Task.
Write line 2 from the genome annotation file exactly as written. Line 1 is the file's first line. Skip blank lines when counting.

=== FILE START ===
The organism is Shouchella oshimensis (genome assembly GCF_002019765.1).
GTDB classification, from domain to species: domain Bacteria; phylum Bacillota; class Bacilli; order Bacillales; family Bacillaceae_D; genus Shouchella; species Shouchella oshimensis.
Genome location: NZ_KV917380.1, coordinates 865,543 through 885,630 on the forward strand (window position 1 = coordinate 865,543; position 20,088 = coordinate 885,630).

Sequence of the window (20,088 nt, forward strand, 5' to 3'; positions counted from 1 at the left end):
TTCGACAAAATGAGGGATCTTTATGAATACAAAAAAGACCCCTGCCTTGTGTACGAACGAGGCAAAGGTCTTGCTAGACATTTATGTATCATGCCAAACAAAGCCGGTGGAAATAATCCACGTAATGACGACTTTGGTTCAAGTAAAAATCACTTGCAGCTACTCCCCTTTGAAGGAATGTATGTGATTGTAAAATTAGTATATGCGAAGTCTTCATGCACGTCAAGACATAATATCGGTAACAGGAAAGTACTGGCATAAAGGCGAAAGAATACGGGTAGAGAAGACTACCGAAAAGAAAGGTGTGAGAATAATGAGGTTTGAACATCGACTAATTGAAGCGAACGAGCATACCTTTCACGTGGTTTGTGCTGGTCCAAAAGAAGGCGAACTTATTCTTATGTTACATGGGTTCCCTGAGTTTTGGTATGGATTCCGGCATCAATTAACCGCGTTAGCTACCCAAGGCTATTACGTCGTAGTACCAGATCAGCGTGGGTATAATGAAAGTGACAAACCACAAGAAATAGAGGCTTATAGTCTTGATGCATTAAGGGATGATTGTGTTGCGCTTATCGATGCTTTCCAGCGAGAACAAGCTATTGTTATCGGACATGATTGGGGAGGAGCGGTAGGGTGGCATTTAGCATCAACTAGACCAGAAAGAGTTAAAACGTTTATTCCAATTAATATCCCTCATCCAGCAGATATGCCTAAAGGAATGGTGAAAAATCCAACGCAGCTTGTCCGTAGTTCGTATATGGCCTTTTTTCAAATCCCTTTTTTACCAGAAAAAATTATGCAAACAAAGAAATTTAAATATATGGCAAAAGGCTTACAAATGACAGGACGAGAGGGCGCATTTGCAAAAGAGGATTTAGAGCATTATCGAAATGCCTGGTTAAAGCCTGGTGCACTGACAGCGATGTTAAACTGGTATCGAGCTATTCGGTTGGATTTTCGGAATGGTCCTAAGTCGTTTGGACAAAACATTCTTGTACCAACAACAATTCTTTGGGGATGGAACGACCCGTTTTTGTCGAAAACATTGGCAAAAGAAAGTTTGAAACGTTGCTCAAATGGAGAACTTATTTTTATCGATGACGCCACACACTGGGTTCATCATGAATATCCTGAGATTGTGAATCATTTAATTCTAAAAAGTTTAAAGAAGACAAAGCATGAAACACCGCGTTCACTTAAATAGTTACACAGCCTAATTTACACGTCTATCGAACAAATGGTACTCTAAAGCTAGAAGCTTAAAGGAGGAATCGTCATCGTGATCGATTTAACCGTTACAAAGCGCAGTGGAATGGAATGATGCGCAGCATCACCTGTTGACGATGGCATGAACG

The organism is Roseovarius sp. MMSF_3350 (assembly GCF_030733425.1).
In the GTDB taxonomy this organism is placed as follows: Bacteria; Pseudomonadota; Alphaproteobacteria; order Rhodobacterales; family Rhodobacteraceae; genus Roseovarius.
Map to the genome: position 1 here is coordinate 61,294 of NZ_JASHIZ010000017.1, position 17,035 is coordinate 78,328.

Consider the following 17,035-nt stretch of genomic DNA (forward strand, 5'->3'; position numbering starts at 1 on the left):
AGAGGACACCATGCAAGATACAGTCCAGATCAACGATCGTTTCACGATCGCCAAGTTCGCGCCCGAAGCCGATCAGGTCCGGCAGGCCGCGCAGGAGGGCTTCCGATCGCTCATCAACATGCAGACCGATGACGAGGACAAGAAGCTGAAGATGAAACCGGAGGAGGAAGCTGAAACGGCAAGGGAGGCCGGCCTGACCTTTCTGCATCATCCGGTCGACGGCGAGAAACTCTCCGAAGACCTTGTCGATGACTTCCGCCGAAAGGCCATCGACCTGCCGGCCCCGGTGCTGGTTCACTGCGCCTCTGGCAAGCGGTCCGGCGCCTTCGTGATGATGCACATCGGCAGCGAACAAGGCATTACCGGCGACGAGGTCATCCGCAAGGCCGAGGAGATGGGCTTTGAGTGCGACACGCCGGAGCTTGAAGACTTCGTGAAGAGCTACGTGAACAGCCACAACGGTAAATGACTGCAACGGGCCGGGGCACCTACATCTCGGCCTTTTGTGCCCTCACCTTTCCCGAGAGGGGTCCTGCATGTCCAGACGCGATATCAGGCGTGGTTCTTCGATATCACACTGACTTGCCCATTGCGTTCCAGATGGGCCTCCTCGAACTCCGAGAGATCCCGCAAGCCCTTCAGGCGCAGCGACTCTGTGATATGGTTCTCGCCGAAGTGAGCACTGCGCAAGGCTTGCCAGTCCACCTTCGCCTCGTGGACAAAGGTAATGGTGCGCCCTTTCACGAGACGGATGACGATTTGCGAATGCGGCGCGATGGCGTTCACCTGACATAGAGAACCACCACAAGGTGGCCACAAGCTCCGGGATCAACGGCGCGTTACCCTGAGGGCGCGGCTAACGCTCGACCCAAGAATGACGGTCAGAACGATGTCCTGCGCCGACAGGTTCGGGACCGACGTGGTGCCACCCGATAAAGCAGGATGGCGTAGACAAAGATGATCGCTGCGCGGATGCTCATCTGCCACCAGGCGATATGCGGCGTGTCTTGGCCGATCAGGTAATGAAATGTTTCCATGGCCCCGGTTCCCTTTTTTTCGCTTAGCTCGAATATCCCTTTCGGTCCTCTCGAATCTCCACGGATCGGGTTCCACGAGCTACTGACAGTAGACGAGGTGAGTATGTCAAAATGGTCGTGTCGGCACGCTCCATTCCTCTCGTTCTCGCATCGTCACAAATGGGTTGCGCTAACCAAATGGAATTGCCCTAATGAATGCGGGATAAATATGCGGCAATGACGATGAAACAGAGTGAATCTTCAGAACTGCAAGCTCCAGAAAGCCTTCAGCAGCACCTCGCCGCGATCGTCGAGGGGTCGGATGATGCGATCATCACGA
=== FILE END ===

GTDB classification, from domain to species: domain Bacteria; phylum Bacillota; class Bacilli; order Bacillales; family Bacillaceae_D; genus Shouchella; species Shouchella oshimensis.